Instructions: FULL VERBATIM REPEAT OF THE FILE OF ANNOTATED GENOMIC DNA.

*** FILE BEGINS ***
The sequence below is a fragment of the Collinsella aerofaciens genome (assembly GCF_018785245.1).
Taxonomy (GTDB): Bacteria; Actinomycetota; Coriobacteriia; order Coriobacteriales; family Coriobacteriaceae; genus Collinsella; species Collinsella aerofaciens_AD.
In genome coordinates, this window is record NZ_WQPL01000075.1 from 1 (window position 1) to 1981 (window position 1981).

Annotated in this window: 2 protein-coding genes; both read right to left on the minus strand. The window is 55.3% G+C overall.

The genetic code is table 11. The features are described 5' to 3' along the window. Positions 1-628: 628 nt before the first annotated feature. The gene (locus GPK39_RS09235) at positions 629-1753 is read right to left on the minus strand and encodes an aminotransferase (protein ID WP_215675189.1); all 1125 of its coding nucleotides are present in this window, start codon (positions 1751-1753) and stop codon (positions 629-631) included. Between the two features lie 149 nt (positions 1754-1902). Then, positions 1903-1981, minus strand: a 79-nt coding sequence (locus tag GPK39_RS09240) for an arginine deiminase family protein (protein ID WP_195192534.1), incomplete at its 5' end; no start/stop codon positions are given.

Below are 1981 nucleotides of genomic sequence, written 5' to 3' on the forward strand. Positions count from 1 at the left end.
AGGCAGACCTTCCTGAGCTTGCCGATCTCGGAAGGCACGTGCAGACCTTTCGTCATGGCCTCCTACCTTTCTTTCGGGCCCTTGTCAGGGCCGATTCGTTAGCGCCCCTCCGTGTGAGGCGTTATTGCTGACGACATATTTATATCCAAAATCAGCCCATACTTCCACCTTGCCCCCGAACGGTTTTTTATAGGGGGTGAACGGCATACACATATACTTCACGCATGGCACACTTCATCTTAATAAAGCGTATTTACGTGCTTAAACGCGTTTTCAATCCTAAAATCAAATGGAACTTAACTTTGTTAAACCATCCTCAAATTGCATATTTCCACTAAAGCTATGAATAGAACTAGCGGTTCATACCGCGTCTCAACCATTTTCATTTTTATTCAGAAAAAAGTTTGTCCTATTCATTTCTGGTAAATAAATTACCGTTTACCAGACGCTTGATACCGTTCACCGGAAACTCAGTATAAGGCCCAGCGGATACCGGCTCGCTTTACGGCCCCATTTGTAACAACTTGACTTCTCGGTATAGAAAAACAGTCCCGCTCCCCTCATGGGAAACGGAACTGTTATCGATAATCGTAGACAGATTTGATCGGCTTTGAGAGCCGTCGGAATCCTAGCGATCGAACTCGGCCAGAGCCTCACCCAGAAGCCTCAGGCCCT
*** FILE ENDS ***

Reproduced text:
The sequence below is a fragment of the Collinsella aerofaciens genome (assembly GCF_018785245.1).
Taxonomy (GTDB): Bacteria; Actinomycetota; Coriobacteriia; order Coriobacteriales; family Coriobacteriaceae; genus Collinsella; species Collinsella aerofaciens_AD.
In genome coordinates, this window is record NZ_WQPL01000075.1 from 1 (window position 1) to 1981 (window position 1981).

Annotated in this window: 2 protein-coding genes; both read right to left on the minus strand. The window is 55.3% G+C overall.

The genetic code is table 11. The features are described 5' to 3' along the window. Positions 1-628: 628 nt before the first annotated feature. The gene (locus GPK39_RS09235) at positions 629-1753 is read right to left on the minus strand and encodes an aminotransferase (protein ID WP_215675189.1); all 1125 of its coding nucleotides are present in this window, start codon (positions 1751-1753) and stop codon (positions 629-631) included. Between the two features lie 149 nt (positions 1754-1902). Then, positions 1903-1981, minus strand: a 79-nt coding sequence (locus tag GPK39_RS09240) for an arginine deiminase family protein (protein ID WP_195192534.1), incomplete at its 5' end; no start/stop codon positions are given.

Below are 1981 nucleotides of genomic sequence, written 5' to 3' on the forward strand. Positions count from 1 at the left end.
AGGCAGACCTTCCTGAGCTTGCCGATCTCGGAAGGCACGTGCAGACCTTTCGTCATGGCCTCCTACCTTTCTTTCGGGCCCTTGTCAGGGCCGATTCGTTAGCGCCCCTCCGTGTGAGGCGTTATTGCTGACGACATATTTATATCCAAAATCAGCCCATACTTCCACCTTGCCCCCGAACGGTTTTTTATAGGGGGTGAACGGCATACACATATACTTCACGCATGGCACACTTCATCTTAATAAAGCGTATTTACGTGCTTAAACGCGTTTTCAATCCTAAAATCAAATGGAACTTAACTTTGTTAAACCATCCTCAAATTGCATATTTCCACTAAAGCTATGAATAGAACTAGCGGTTCATACCGCGTCTCAACCATTTTCATTTTTATTCAGAAAAAAGTTTGTCCTATTCATTTCTGGTAAATAAATTACCGTTTACCAGACGCTTGATACCGTTCACCGGAAACTCAGTATAAGGCCCAGCGGATACCGGCTCGCTTTACGGCCCCATTTGTAACAACTTGACTTCTCGGTATAGAAAAACAGTCCCGCTCCCCTCATGGGAAACGGAACTGTTATCGATAATCGTAGACAGATTTGATCGGCTTTGAGAGCCGTCGGAATCCTAGCGATCGAACTCGGCCAGAGCCTCACCCAGAAGCCTCAGGCCCT